Ballet Folklorico Imágenes Mexicanas is a project of the
Perrysburg Heights Community Association. Their mailing address
is P.O. Box 612, Perrysburg, OH 43552-0612.
of El Corazón de México dance troupe is the daughter of
the legendary Ray Soto. The name of the group translates in
English to ‘The Heart of México.’
“I started the group in 1996 when I was 15,” recalls Hernández,
who has been dancing for 23 years—since she was six.
She directed the group with her sister, Ann Marie Soto,
now a law student at the University of Washington in Washington
State where she operates her own troupe, Bailadores de Bronce.
Hernández has studied under Maestro Carlos Vega of
México, director Sam Córtez of Chicago and instructor
Rene Cardoza of Chicago. She has been directing and
choreographing for more than 14 years.
“There were only eight members when we started. The group has
now grown to include 25 active members, although there are more
than 30 members. We have had as many as 40 active members. When
they get older and go to college, they move on. But we have had
some dancers from grade school through college. There were some
who started when they were 3 and are now 19,” says Hernández,
who fondly refers to “my guys – the three older guys who have
been with me for a long time.”
Hernández says the group’s most exciting appearance was at
Walt Disney World in Orlando, Florida on December 27, 2007.
“We had a lot of community support for that engagement. In order
to go to Disney World we had to hold a fundraiser to get the
money for a bus. We raised $17,000,” says Hernández.
“The show was a whirlwind of adventure,” says Hernández. “We
arrived one hour before the performance and we had to get
through the post-Christmas holiday crowd.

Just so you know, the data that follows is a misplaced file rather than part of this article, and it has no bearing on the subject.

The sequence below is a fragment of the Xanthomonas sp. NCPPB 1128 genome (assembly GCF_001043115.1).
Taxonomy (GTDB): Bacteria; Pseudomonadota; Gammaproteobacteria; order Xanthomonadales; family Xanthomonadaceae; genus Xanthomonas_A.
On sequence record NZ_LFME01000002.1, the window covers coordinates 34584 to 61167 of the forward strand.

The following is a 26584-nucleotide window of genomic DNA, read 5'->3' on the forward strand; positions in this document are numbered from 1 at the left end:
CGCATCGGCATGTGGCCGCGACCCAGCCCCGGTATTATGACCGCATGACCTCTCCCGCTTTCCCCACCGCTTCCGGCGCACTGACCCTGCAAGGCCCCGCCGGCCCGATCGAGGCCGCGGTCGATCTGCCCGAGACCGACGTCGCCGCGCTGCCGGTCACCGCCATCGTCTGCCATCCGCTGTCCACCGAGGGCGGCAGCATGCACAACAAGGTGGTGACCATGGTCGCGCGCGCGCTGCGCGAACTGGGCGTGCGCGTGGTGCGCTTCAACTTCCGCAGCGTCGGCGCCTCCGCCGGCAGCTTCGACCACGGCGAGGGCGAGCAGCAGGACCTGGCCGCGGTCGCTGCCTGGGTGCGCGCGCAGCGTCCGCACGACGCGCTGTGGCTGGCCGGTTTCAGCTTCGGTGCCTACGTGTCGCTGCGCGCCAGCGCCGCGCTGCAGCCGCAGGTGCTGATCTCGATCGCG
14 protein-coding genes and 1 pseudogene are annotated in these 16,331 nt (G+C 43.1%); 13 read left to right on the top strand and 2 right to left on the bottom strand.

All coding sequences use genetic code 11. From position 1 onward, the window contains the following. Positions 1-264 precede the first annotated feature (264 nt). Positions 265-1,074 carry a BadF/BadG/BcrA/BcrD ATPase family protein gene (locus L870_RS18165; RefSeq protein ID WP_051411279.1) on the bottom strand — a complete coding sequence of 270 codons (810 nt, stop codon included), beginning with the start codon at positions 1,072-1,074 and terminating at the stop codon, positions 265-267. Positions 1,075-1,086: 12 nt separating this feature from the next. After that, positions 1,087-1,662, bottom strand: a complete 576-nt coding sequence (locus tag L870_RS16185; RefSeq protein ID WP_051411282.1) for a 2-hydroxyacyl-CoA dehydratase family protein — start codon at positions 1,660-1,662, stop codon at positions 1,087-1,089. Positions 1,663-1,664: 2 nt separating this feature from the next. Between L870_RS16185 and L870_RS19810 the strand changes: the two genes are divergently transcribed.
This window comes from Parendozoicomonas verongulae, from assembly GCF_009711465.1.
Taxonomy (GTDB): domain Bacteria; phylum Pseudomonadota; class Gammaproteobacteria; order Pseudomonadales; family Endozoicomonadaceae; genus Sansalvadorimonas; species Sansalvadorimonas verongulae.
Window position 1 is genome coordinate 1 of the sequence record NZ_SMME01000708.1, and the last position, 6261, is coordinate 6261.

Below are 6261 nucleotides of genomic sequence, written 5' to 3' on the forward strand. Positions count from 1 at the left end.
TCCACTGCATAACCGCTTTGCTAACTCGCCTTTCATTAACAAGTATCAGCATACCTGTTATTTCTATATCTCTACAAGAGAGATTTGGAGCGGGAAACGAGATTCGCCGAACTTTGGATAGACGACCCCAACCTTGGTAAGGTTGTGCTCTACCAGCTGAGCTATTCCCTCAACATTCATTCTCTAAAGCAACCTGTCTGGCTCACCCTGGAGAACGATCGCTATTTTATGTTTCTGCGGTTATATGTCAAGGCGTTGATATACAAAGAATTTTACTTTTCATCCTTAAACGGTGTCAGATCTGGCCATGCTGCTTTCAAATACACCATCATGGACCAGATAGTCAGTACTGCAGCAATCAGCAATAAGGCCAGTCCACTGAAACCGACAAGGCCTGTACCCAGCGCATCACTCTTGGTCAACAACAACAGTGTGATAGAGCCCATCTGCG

“The kids really worked hard. All the kids paid $100 to go on
the trip, but they got the money back when were there to use for
“We were invited to return, but we’re going to wait a little
longer. That way the younger kids will be older, and hopefully
the economy will not be so bad,” says Hernández.
She says the group is hoping to dance at this year’s LatinoFest
(June 13, 2009) and at the Columbus Hispanic Festival, and will
be at the SS. Peter and Paul Festival in August. They will also
be performing at the Latino Scholarship Day with the Toledo Mud
Hens on July 26, 2009, which is sponsored by La Prensa
and the Spanish American Organization.
“We are always accepting new members,” says Hernández, “You
don’t have to be Hispanic or even Mexican to be a member. Three
of our kids aren’t Hispanic, some are half. One of our dancers,
France Fu, is from Hong Kong and is a professional instructor
for the Toledo Ballet.
“We are trying to educate Hispanics and non-Hispanics alike. Our
dancers learn about the culture of all of México’s 32 states.
Some of them discover their rich family heritage and tell me
things like ‘my grandmother used to dance’ and ‘I am very proud
of who I am.’ They do not have to be the stereotypical
Mexican-American. They can do it through the dancing.
“I make a strong effort for the kids to know that they succeed,
and I promote education. After all, they’re my kids. And I’m
proud of them, I love to tell people that ‘my kid did this.’
“It is not just about dancing. I don’t get paid. You have to
love it to do it,” says Hernández.
Here is the roster of their members:
Elaina Hernández, Vanessa Hernández, Marisela Leroux, Lawrencia
Leroux, Anthony Durán, Diego Durán, Hugo Ramírez, Katie Vargas,
Vincent Vargas, Gabby Espinoza, Justice Gilberston, Marcus
Flynn, Sarah Ferguson, Elijah Vásquez, Angelica Beltrán, Araceli
Balderas, Nalleli Balderas, Aleah Ramírez, Christian Ramírez,
Corin Huerta, Jessica Yglesicas, and, from Hong Kong, France Fu.
For more information, visit their Web site at
www.elCorazóndeMéxicodance.com or contact Raymond or
Christine Soto at 419.242.7071. You can also write them at 435
Segur Avenue, Toledo, OH 43609.
Toledo’s first Mexican folkloric dance group was Recuerdos de
Mi Tierra, founded in 1971 by Bob Martínez. The group
continued until 1995, says Martínez, who adds that he plans to
start it up again.
His niece, Lulu Perales, spun off another group, Los
Charros del Norte, “around 1983” says Martinez, “which
performed for about 12 years.”
EDITOR’S NOTE: This is the first in a series on folkloric dance
troupes in Ohio and Michigan. The troupes mentioned above are
Mexican folkloric dance groups but the majority of Latino
countries have such groups. If you are connected with a troupe
and would like to have them included in this series, please
contact the editor at La Prensa.